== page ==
Academic journal article New Zealand Journal of Employment Relations (Online)

Employee Opinion on Work-Family Benefits: Evidence from the U.S

Academic journal article New Zealand Journal of Employment Relations (Online)

Employee Opinion on Work-Family Benefits: Evidence from the U.S

Article excerpt


We examine employee views on employer assistance for employees' work-family issues and the effect on two measures of employee global attitude towards the employer: job satisfaction and employee attitude. We use data from the 2002 National Study of the Changing Workforce, a nationally representative sample of 2,451 waged and salaried U.S. workers and a hierarchical multiple regression analysis to test for mediating effects of supervisor support and workplace culture. A negative view of an employer's efforts to assist employees with work-family issues results in lower levels of job satisfaction and worsens employee attitude. Supervisor and coworker support moderated the negative effect of employee opinion of a company's work-life involvement on employee attitude, although the support had no effect on mediating the effect of the negative opinion on job satisfaction.

KEYWORDS: work-family benefits; workplace policies; employee attitudes


A subtle shift in demographics in the American workplace has translated into what appears to be, at least according to the popular press in the United States, a "backlash" against familyfriendly policies (Allerton, 2000). The number of unmarried and single U.S. residents increased by 3.3 percent between 2005 and 2006 from 89 to 92 million individuals, or 42 percent of all adults. 60 percent of those individuals had never been married, 25 percent were divorced and 15 percent were widowed (Wells, 2007). In 2000, less than one third of all households in the US had children under the age of 18 living in them (Popenoe, 2007). This was down from a half in 1960 and is projected to drop to a quarter in the coming years (ibid.). These demographic changes have fueled a growing number of advocacy organisations promoting the rights of single, unmarried, and/or childless individuals about what they perceive as unfair treatment in society on behalf of the government and, in particular, employers.1 According to these groups, childless single employees "feel put upon, taken for granted and exploited - whether because of fewer benefits, less compensation, longer hours, mandatory overtime, or less flexible schedules or leaves - by married and child-rearing coworkers" (Wells, 2007, p. 37).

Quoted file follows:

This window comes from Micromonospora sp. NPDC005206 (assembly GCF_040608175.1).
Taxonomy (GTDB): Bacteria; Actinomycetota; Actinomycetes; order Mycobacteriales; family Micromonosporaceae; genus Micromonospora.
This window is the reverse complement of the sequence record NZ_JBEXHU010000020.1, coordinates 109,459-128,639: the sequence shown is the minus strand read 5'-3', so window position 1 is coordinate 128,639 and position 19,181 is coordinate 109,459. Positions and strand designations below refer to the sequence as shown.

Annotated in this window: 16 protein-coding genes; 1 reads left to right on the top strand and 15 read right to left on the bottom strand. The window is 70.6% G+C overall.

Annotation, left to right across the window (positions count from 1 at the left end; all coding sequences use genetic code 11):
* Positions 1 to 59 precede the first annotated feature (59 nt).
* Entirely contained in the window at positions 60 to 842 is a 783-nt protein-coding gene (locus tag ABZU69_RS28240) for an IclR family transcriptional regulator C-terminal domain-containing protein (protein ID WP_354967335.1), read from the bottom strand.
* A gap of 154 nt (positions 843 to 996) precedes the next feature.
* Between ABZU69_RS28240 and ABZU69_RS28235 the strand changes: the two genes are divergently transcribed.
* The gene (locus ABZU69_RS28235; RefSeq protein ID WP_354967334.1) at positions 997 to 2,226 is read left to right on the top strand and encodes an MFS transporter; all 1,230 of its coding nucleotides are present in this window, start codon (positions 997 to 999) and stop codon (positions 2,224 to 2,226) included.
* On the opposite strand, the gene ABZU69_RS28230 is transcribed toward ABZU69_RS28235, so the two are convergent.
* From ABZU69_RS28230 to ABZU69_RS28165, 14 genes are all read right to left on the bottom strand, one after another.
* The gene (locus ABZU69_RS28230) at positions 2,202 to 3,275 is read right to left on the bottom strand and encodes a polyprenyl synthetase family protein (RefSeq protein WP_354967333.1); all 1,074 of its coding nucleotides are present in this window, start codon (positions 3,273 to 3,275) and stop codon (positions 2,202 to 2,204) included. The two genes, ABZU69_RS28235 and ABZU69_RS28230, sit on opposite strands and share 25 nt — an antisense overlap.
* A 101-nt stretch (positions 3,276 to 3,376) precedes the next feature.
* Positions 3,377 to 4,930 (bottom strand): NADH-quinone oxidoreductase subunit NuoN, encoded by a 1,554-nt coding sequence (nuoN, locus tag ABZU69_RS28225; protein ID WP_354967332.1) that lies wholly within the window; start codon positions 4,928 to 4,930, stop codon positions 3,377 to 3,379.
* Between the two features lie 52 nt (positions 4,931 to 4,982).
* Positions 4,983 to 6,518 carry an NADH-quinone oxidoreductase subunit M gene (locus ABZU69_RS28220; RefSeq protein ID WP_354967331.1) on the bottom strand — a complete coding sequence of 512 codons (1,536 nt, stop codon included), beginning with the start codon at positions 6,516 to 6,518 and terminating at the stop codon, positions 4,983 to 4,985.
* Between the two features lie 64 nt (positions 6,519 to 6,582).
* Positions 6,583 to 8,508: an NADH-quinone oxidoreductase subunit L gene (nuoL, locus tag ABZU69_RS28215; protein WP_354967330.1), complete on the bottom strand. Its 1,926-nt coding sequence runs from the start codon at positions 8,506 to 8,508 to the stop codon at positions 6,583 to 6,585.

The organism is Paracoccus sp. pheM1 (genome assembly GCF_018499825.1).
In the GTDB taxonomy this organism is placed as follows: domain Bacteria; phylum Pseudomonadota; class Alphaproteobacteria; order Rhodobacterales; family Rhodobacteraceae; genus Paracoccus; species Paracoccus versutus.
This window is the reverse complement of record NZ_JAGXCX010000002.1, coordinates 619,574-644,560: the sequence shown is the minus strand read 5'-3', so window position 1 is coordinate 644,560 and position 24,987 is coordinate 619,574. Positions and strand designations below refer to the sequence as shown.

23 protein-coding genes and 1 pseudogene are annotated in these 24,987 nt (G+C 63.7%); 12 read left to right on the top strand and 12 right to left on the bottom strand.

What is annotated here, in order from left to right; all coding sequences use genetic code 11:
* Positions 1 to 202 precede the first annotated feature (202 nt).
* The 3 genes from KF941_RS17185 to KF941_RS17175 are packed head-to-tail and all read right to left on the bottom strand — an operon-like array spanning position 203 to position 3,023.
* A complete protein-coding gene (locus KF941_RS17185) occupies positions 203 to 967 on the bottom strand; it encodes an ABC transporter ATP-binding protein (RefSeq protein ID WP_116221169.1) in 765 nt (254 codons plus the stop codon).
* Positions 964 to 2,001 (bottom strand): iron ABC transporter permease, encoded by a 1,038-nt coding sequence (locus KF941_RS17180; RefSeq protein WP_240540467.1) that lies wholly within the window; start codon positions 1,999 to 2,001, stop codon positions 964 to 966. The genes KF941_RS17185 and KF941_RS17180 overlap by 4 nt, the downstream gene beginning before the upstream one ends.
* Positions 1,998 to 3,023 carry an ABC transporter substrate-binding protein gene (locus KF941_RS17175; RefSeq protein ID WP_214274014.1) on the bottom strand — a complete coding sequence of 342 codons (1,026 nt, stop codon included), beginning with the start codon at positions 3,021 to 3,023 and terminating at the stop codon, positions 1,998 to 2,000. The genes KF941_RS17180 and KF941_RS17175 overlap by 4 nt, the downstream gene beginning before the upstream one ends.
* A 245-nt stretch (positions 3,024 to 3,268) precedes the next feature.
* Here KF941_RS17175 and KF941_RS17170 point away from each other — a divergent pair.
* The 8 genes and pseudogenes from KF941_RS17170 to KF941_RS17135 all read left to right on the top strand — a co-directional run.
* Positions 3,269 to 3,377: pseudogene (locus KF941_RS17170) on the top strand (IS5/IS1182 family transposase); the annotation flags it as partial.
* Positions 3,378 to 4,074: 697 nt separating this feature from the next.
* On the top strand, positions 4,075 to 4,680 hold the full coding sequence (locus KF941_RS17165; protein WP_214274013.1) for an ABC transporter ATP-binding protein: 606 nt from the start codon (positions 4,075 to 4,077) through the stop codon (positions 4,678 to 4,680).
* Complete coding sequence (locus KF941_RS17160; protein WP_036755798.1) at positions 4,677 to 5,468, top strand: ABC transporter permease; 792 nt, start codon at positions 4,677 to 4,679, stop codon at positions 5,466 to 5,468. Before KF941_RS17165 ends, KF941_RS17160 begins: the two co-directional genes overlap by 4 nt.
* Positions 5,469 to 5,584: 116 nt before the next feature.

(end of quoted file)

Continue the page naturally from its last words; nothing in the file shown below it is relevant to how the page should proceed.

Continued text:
In the U.S. popular press, much has been made of worker dissatisfaction with family-friendly workplace benefits. Bella DePaulo (2006) annotates experiences and complaints from single employees about perceived work inequities on her blog and in her book Singled Out: How Singles are Stereotyped, Stigmatized, and Ignored, and Still Live Happily Ever After. In her book, The Baby Boon: How Family-Friendly America Cheats the Childless, Elinor Burkett (2000) argues that childless workers earn less money and receive fewer benefits than their coworkers who are parents. This translates into a growing number of workers without young children who are resentful because they believe they must cover for the minority of workers with young children (Poe, 2000). Jerry Steinberg, the founder of No Kidding!, a Canadianbased association for the childless with more than 40 chapters in North America, claims that "the child-burdened work less and are paid the same, or more, and we're tired of it" (Poe, 2000, p. 79). Survey results from the firm Adecco USA of Melville, N. Y. found that while employees admired working parents' "ability to do it all," 36 percent reported that flexibility at work negatively affected team dynamics and 31 percent claimed that employee morale suffered (Wells, 2007). From that same survey, 59 percent of working men between the age of 35 and 44 said that flexibility for working mothers caused resentment among coworkers (Wells, 2007). Lisa Belkin of the New York Times chimed in recently on the profitability of family friendly policies, reporting that in this recession some companies have begun to cut costs by eliminating their flexibility policies (2009).

To some extent, the dissatisfaction appears misplaced, given the U. …

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